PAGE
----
21 October 2003

Honourable Ranil Wickremesinghe, Prime Minister of Sri Lanka, visited India from 19-21 October 2003 at the invitation of the Government of India. He was accompanied by Tyronne Fernando, Minister of Foreign Affairs; Milinda Moragoda, Minister of Economic Reforms, Science and Technology and other senior officials.

The Prime Minister of Sri Lanka held wide-ranging discussions with Prime Minister Shri Atal Bihari Vajpayee. Deputy Prime Minister and Ministers of External Affairs, Commerce & Industry, Civil Aviation and Petroleum & Natural Gas called on Prime Minister Wickremesinghe. The discussions were substantive and held in a cordial atmosphere, reflective of the close relations between the two countries.

The two Prime Ministers expressed their happiness that the Free Trade Agreement, which became operational in December 2001, had enabled bilateral trade to cross the US$ 1 billion mark in the financial year 2002-03.

A decision to go beyond the Free Trade Agreement was taken during the last visit of the Prime Minister of Sri Lanka in June 2002. An India-Sri Lanka Joint Study Group was set up to make recommendations for the establishment of a Comprehensive Economic Partnership Agreement. The Co-Chairmen of the Joint Study Group presented their recommendations tothe two Prime Ministers on 20th October 2003. Expressing their satisfaction on the speed with which the Joint Study Group prepared its comprehensive report with its far-reaching recommendations, the Prime Ministers congratulated the members of the Group and directed that negotiations begin immediately, with the target of concluding the Comprehensive Economic Partnership Agreement by the end of March 2004. This would enable the two countries to reap the early benefits of freer trade in goods and services and enhanced investment and economic cooperation.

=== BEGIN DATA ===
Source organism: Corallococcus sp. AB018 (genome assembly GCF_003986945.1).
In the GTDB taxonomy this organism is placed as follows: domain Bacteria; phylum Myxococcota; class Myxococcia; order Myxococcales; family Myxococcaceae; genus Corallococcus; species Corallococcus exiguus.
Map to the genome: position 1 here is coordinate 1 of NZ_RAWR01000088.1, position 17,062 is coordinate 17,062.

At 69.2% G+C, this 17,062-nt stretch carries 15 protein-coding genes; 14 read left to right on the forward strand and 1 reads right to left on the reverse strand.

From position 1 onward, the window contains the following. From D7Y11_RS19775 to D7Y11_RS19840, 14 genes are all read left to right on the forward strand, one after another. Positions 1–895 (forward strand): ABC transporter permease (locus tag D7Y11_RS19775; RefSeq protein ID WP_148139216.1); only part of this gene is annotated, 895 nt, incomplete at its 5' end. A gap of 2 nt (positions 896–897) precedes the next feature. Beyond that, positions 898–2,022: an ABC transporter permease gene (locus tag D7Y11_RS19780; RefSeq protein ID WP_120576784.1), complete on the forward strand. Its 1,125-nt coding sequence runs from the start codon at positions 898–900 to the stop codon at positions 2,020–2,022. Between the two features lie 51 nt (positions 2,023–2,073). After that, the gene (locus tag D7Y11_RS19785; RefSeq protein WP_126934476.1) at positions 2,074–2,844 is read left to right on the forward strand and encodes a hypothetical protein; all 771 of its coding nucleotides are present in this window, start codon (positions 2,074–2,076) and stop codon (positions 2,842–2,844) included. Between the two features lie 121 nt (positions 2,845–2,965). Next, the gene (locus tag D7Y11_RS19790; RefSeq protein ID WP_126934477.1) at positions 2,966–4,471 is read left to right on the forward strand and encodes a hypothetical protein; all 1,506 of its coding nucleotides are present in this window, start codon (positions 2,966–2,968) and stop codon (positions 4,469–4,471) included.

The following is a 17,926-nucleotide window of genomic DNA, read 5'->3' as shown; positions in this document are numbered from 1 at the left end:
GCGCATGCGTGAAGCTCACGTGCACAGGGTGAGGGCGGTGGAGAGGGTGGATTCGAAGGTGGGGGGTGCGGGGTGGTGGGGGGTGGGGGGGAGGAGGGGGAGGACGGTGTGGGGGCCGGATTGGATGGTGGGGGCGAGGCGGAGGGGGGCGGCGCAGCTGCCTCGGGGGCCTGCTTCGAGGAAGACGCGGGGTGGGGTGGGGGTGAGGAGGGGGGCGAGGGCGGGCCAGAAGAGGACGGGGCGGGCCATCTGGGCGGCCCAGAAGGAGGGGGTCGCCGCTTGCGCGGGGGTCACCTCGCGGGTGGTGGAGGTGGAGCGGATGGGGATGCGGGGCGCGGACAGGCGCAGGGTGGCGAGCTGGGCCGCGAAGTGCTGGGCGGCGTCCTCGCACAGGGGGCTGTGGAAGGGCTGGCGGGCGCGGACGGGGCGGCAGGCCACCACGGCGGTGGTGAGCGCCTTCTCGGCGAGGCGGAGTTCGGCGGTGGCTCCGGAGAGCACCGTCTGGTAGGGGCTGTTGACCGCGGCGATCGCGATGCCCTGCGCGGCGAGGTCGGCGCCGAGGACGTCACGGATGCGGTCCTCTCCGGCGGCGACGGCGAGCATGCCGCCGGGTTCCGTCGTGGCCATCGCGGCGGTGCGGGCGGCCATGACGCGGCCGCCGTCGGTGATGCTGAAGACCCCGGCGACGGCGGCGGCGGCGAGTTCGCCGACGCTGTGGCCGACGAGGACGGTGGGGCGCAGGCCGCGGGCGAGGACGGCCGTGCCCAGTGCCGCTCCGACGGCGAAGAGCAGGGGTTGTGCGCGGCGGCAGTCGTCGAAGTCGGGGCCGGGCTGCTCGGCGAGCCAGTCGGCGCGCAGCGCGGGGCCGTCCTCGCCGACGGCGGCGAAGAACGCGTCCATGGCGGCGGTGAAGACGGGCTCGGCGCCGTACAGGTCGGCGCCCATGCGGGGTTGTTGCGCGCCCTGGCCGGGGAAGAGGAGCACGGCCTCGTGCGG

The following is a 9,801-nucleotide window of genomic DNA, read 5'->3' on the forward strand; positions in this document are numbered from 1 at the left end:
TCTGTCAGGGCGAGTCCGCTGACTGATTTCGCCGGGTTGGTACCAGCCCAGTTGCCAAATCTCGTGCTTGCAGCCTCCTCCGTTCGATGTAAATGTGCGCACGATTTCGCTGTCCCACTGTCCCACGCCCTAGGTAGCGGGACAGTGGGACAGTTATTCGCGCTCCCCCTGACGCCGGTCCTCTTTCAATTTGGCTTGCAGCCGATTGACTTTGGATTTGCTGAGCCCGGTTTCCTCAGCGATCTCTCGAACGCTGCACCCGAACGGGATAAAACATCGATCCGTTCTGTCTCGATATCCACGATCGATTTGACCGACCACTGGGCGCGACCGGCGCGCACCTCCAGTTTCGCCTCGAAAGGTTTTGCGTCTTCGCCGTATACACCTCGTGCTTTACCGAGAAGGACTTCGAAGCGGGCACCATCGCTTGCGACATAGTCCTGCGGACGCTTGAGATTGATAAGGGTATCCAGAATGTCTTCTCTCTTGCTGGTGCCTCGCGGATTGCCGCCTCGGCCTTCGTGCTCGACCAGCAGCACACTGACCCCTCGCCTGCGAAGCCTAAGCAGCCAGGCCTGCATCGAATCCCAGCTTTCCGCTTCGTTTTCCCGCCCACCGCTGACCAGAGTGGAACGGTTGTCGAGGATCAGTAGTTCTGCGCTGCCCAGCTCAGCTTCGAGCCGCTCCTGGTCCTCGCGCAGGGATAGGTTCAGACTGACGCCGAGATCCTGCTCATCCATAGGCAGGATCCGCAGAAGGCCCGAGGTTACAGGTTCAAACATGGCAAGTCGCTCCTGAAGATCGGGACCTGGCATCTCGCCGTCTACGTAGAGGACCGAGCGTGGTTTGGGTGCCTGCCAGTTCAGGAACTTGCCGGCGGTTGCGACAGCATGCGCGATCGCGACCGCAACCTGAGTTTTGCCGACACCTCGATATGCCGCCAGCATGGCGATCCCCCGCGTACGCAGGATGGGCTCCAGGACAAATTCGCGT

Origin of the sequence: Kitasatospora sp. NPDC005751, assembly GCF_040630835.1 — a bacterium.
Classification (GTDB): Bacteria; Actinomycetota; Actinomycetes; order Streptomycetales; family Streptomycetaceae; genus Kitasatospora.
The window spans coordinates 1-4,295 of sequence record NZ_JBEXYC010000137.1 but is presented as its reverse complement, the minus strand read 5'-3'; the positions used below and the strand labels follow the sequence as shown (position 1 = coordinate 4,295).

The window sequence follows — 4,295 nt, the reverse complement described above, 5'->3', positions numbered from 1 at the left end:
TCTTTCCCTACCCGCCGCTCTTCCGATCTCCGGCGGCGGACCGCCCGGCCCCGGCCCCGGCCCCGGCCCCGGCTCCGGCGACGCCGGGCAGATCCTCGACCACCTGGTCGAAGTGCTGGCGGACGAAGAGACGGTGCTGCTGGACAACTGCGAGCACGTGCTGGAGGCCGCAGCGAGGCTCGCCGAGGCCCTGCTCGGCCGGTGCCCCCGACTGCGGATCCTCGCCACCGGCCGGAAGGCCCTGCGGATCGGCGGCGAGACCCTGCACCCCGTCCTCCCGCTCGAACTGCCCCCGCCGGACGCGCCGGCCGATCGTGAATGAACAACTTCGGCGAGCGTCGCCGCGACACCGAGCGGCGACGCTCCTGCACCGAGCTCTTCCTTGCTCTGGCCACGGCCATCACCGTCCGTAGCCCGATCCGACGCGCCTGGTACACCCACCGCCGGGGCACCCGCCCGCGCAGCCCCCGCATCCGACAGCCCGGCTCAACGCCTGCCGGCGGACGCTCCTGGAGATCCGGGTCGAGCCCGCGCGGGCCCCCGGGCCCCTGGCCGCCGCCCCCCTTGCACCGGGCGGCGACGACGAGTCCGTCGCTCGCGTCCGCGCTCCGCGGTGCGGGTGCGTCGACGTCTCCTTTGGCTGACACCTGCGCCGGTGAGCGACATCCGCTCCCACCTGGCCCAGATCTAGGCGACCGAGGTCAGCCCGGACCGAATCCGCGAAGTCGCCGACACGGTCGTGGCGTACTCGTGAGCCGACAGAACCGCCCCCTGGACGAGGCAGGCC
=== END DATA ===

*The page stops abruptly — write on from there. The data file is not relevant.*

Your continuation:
The two Prime Ministers noted the successful holding of the 5th session of the Joint Commission Meeting, co-chaired by the Foreign Ministers, in Colombo on 15th October 2003 and the signing of the Agreement to release the second tranche of US$ 30 million out of the US$ 100 million Line of Credit extended to Sri Lanka. They agreed that further Lines of Credit for infrastructure projects could be discussed.